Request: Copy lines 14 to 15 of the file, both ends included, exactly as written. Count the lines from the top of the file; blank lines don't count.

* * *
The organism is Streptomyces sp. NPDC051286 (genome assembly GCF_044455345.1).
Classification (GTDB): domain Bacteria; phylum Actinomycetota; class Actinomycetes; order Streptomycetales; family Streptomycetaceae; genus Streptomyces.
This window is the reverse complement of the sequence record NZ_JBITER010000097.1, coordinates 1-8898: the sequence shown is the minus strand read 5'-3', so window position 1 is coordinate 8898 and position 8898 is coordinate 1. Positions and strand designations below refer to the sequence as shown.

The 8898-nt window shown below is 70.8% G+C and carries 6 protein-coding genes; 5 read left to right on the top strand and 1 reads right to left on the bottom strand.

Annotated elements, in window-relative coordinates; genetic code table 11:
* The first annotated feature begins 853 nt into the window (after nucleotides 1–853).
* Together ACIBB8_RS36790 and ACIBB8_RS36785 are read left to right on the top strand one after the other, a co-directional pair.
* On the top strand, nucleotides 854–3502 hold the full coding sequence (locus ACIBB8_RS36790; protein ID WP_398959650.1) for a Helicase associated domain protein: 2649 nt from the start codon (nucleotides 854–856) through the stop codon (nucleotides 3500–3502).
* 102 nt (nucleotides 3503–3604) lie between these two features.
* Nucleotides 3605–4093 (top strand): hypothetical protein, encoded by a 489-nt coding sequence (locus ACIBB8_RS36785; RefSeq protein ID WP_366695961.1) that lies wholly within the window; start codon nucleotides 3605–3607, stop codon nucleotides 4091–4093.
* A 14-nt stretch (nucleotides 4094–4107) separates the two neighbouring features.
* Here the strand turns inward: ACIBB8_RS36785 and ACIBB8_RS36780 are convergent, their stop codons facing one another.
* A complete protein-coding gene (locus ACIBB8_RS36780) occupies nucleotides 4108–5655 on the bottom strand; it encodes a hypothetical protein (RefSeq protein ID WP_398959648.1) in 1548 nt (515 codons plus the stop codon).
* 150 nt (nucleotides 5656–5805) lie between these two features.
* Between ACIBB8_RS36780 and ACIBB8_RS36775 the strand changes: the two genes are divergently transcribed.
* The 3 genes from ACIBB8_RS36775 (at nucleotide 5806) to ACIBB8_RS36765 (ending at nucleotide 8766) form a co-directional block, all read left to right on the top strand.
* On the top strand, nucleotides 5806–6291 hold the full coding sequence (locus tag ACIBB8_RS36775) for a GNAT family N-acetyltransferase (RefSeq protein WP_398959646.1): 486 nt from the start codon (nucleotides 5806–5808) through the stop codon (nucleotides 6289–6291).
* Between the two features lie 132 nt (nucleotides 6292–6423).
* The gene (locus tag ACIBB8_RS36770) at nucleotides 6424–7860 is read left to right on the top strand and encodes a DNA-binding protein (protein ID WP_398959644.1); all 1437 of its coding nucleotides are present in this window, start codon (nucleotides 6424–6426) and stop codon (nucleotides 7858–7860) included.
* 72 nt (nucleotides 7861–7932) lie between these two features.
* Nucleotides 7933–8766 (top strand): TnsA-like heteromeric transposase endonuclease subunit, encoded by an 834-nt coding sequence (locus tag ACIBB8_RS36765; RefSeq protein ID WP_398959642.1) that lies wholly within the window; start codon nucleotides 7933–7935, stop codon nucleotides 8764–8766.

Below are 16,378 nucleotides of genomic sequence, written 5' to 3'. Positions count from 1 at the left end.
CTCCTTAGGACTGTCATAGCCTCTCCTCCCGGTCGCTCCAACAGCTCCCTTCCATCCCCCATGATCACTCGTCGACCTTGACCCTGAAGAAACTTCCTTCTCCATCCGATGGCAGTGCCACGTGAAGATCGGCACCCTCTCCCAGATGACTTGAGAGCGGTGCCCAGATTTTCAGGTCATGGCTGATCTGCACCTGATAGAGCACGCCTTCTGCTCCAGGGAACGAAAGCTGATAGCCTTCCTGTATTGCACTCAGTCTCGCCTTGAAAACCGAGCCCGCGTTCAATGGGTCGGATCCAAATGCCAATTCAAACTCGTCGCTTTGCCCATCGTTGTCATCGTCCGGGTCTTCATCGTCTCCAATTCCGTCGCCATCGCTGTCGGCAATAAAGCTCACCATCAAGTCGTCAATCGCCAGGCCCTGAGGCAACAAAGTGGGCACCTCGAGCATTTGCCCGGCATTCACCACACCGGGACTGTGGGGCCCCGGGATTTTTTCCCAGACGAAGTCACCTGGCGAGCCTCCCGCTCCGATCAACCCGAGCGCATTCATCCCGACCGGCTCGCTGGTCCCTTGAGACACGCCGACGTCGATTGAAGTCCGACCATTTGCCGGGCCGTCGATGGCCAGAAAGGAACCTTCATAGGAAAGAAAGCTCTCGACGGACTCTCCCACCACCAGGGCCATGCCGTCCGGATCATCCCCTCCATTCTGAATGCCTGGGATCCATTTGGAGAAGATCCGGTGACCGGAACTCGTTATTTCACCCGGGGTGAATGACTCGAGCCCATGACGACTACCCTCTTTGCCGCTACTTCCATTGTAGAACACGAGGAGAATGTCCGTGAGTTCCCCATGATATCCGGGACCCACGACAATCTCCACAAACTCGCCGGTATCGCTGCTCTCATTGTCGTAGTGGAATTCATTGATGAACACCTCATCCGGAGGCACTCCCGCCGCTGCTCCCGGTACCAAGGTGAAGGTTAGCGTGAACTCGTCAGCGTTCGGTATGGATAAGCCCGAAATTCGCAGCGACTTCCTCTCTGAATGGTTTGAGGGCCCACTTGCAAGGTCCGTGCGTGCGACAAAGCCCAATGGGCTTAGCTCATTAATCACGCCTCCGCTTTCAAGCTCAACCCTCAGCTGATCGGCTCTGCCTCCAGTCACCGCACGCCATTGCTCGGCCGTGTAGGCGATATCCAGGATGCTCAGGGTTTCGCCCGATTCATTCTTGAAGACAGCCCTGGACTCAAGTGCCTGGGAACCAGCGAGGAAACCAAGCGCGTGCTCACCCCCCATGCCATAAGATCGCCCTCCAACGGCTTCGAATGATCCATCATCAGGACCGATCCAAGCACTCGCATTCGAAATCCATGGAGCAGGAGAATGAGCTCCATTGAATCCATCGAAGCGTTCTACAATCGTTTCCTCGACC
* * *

* 150 nt (nucleotides 5656–5805) lie between these two features.
* Between ACIBB8_RS36780 and ACIBB8_RS36775 the strand changes: the two genes are divergently transcribed.